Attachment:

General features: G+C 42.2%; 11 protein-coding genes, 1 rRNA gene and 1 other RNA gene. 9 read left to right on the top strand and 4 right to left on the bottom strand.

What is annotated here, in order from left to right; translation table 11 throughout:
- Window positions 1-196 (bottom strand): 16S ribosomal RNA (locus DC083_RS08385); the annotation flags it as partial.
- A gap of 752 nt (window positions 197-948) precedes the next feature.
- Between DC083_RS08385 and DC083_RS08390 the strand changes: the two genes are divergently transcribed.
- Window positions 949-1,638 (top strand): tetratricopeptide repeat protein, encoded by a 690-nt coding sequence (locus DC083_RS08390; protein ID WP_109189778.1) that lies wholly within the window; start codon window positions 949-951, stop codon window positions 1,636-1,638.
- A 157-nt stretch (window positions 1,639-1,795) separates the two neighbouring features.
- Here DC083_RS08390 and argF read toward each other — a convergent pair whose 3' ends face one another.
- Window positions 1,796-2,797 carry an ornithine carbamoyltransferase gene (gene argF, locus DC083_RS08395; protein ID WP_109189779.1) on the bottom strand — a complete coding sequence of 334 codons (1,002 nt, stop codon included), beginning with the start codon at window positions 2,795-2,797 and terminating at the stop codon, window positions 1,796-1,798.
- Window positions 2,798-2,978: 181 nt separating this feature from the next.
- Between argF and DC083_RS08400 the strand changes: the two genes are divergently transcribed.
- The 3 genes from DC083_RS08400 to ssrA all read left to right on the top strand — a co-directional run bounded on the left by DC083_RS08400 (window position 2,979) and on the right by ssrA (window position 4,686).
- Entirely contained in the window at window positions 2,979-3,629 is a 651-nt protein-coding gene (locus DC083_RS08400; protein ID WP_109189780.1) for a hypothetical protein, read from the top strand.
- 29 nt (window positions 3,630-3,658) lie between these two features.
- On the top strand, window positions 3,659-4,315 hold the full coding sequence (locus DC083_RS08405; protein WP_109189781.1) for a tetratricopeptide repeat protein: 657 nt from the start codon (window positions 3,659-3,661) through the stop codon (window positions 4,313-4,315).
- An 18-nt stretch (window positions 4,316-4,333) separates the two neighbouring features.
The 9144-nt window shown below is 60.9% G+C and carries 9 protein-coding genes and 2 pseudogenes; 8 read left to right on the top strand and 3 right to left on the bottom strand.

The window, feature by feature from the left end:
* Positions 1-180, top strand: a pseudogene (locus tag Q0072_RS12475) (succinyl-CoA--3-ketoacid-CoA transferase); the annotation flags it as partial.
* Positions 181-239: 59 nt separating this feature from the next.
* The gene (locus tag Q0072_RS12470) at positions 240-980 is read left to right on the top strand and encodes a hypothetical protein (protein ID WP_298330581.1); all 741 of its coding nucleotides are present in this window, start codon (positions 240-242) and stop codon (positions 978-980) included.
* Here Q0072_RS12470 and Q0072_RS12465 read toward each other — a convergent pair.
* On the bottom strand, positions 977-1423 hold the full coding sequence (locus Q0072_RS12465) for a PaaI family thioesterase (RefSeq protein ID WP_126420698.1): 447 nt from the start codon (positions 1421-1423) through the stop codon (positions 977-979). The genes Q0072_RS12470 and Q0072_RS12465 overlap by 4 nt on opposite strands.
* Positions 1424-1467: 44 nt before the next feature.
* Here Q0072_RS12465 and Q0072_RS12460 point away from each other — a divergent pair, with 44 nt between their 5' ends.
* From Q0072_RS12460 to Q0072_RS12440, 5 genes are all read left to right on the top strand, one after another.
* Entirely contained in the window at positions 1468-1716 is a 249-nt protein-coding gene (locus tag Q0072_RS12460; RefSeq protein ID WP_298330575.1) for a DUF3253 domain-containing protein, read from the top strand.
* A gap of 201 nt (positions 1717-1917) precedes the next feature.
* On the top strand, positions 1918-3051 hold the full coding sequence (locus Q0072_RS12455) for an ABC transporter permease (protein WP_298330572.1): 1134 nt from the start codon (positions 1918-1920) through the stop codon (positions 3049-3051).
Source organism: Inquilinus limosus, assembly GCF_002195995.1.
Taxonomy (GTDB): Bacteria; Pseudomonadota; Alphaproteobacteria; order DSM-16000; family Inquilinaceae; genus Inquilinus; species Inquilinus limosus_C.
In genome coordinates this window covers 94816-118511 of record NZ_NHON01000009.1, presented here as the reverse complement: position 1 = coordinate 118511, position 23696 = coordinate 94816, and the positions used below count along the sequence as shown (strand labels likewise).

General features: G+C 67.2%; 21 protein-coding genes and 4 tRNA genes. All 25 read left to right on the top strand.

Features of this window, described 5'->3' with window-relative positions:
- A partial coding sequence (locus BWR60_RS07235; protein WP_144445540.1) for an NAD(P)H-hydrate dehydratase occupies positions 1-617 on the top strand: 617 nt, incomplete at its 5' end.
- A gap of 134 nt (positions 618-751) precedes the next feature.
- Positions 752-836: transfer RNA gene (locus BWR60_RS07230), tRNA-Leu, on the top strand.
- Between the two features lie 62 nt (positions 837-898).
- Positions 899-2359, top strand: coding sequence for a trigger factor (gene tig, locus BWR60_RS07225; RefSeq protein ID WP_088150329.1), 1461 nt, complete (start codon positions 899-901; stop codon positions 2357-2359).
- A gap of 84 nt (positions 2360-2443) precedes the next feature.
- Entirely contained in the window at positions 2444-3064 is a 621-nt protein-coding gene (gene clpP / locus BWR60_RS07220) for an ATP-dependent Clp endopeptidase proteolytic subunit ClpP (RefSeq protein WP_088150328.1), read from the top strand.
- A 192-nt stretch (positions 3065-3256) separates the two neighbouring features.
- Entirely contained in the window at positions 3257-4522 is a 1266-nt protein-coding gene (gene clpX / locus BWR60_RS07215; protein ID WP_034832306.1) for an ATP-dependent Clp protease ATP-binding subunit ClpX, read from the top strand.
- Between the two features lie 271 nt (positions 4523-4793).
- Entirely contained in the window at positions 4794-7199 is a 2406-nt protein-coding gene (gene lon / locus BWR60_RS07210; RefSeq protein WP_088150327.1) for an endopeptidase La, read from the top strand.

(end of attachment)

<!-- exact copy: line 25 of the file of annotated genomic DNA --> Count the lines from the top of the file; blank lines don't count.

* Here Q0072_RS12465 and Q0072_RS12460 point away from each other — a divergent pair, with 44 nt between their 5' ends.